I've started this blog to document the journey of finding, procuring and (most importantly) raising the money to open a community and arts space for the visitors and residents of Bromley, Kent. Over the last few years our town centre has been slowing down, shops and restaurants have closed, businesses are struggling and it just doesn't have the thriving, positive feel it used to.
Bromley has a lot going for it, its a historic market town with a whole host of fantastic old buildings (many of which were bulldozed to make way for the Glades and general redevelopment of Bromley sadly though) and if you look up above the shop signage they start telling you their stories, including the 1886 Medhurst's department store (now Primark) and whole rows of Victorian façades that add character and links us to this towns history.
Bromley also has a good cultural scene. The Churchill Theatre is the most prominent of our theatres, sitting half way up the High Street with nearly 800 audience capacity. The theatre host a great array of productions, most notably pre-West End shows and world renowned touring ballet companies. The Little Theatre is an amateur dramatics theatre tucked away in the north end of the town but is very popular and puts on a lot of varied productions. The Ripley Arts Centre, just outside Bromley in Sundridge Park, is a gorgeous Victorian house where amateur artists and musicians get the chance to share their work, they also have eclectic arts cinema showings.
I love the arts and think that injecting culture is absolutely integral to the feel of a place and adds great value to the fabric of society. A very clever and articulate man, Doug Borwick, sums up why arts matter so much and should be celebrated "The arts began as collective activity around the campfire, expressions of community. In a very real sense, the community owned that expression. Over time, with increasing specialisation of labour, the arts – especially Western “high arts” – became distanced from the community. Today the survival of established arts organisations hinges on their ability to shorten that distance. Engagement is important; engagement matters. To engage successfully, arts organizations need to make authentic, substantive connections with their communities. Those communities should not be seen as a collection of market segments to be tapped in an effort to sell tickets or extend reach; they should be seen as indispensable partners in improving lives. It is the creation and support of healthy, vital communities that provide the ultimate justification for the allocation of financial and human resources that the arts require. Communities do not exist to serve the arts; the arts exist to serve communities."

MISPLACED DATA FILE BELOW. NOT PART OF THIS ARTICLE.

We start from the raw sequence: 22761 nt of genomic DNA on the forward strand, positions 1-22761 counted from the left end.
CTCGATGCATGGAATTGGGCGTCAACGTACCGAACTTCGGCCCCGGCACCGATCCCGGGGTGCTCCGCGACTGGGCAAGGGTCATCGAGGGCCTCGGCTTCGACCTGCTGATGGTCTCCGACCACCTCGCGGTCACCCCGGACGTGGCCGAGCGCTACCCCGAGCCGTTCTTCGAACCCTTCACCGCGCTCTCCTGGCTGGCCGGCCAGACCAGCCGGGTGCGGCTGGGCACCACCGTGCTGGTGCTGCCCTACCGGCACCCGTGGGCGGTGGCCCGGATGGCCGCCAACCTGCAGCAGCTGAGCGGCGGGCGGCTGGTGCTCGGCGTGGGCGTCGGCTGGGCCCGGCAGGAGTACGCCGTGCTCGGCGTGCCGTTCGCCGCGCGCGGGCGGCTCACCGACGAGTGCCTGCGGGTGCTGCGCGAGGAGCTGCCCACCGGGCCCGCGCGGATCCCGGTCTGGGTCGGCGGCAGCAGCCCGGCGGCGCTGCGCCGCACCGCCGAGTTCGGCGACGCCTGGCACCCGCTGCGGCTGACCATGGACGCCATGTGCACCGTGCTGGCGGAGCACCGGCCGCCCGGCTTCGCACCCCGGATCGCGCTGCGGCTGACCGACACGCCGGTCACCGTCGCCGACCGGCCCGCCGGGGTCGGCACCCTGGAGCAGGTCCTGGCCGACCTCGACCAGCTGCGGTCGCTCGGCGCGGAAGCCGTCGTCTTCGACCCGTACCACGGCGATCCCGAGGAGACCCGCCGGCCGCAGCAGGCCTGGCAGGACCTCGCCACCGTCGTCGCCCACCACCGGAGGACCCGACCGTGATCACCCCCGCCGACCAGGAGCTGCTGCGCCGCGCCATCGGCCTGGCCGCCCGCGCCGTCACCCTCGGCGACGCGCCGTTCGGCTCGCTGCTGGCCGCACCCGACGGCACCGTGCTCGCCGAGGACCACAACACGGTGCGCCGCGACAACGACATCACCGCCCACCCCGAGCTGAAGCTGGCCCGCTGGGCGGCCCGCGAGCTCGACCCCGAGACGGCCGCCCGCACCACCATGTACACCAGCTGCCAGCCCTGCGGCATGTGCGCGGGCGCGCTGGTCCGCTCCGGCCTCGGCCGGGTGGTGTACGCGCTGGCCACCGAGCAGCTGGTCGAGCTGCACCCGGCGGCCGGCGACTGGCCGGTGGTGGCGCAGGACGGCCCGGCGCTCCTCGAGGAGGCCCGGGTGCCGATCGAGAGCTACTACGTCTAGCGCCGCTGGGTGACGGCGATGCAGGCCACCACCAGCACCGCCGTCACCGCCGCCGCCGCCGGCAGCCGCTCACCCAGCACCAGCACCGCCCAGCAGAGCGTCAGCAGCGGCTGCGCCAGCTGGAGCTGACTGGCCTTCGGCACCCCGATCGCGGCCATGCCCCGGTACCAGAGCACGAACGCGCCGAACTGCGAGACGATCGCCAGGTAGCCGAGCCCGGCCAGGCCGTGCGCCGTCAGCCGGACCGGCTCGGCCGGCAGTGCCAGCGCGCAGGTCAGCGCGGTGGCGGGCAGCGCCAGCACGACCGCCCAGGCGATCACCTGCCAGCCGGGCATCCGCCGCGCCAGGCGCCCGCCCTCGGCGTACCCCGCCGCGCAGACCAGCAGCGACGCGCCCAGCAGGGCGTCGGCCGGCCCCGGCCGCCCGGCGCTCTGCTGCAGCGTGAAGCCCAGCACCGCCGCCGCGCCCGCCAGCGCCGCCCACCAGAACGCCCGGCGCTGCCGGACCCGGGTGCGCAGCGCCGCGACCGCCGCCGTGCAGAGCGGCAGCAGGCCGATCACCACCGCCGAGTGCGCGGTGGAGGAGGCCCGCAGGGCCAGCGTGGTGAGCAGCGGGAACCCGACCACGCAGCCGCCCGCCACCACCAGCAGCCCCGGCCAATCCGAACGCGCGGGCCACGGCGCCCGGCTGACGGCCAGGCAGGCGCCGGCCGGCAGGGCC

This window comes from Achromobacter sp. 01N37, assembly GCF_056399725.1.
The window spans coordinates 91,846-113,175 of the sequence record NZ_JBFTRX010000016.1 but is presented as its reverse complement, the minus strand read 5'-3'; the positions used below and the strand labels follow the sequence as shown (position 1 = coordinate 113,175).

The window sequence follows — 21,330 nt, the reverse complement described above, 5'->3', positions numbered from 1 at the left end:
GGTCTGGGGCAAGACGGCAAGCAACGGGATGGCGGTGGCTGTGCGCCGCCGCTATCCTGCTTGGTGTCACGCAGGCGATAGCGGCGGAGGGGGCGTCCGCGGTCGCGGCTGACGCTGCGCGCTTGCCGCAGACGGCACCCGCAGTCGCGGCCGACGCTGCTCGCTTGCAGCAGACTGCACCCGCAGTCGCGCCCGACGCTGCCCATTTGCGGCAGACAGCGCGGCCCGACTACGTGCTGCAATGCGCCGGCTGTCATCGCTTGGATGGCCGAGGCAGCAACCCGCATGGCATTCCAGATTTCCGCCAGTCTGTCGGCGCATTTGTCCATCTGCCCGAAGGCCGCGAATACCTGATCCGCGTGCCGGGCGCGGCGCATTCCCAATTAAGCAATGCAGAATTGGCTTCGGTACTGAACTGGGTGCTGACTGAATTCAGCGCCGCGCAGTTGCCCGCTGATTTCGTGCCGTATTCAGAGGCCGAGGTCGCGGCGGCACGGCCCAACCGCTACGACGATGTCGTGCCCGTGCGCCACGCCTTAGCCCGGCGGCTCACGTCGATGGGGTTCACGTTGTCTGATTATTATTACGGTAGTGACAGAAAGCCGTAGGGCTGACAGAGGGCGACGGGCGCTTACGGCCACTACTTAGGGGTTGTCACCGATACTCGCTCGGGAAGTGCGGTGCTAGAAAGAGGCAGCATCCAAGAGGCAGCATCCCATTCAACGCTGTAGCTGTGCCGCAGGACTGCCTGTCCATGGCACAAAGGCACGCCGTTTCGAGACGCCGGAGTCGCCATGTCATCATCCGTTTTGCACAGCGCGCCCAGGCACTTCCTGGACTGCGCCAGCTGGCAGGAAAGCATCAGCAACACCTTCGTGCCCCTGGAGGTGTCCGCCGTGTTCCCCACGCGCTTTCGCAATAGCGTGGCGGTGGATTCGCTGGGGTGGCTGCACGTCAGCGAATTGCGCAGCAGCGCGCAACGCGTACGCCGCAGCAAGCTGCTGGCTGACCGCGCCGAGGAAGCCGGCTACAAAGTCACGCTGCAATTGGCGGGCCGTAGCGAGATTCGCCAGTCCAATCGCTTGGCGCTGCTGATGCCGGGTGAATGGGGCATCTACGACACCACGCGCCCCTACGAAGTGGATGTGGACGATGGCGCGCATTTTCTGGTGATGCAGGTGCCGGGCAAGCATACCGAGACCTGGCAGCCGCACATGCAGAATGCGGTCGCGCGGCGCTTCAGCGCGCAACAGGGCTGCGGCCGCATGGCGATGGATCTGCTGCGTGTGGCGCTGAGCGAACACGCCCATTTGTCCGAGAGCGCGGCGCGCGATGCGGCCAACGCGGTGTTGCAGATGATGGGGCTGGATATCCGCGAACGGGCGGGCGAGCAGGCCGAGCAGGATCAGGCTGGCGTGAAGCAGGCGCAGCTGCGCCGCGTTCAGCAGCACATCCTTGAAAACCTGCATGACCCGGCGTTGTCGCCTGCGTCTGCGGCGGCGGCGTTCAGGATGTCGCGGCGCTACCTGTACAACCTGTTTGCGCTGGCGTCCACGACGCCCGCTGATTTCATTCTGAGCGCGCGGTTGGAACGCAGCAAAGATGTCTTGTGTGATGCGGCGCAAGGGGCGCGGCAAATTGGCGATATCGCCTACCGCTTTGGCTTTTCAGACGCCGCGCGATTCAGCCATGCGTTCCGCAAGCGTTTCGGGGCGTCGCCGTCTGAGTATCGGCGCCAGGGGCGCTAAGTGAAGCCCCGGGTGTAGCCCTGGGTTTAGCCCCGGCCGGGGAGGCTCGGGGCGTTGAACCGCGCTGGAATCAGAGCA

In Bromley I've always felt that what Doug articulates is exactly what we haven't got, by not making arts part of the Bromley community and accessible to passers by and people visiting the centre for the day we fail to connect with them and encourage them return.
So I got to thinking about the need to revitalise and help Bromley in a different way than simply trying to attract more people here to shop (in tough economic times this is very hard to do!) and thought that having a permanent space that hosted a whole host of arts, cultural and community events would bring another element to Bromley town centre. It makes me sad to think that people just come here to shop and then leave, I'd love to offer them a space to explore, learn, engage in, celebrate and be part of Bromley. I want the community centre to be a platform for innovative and inspirations people, opening up the space to artists, performing artists, literary performers and musicians who want to share their passions with the world. To this end I have my sights set on the old Royal Bell Hotel which after being occupied by a few awful and failed pubs over the years has now been redundant for around 3 years (as seen from the Google street view below)
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The Bell is also a historic building and was built on the site of an old coaching inn that can be traced back to the 17th Century (its even mentioned in Jane Austen's Pride and Prejudice). The current building was built in 1898 and used to act as an important interchange for London bound travellers from Kent and the South where they would refresh themselves while they changed horses. The Bell was given the "Royal" prefix when it gained such a good reputation that royalty horses started changing their horses here.
Currently I am told that a Chinese restaurant chain have put in a bid to take on the rest of the 20 year lease from the owners. I'm now doing as much research as I can to into the building, hoping to get a viewing and see how likely it is that the Bell will be taken on by the chain. I think this building would make an absolutely fantastic venue for the community and arts space that I think Bromley so desperately needs and I'm going to try my very best to make this happen.
I went to a Heritage Lottery Funding meeting yesterday and am still investigating as many revenues streams as possible that we could apply for and help with taking on the Bell, although you won't be surprised to hear it'll be very expensive and fraught with a whole host of difficulties that are inevitable in a project as big as this one.
This project idea has already gone down well when floated to the great and good of Bromley and I know this place will be the perfect venue for our residents and visitors. I started this blog to keep you informed of the journey to make this happen all along the way and I'll post new things as and when they happen, we want comments and ideas and as much of your support as possible so don't hold back!
Watch this space people, this is going to be exciting....!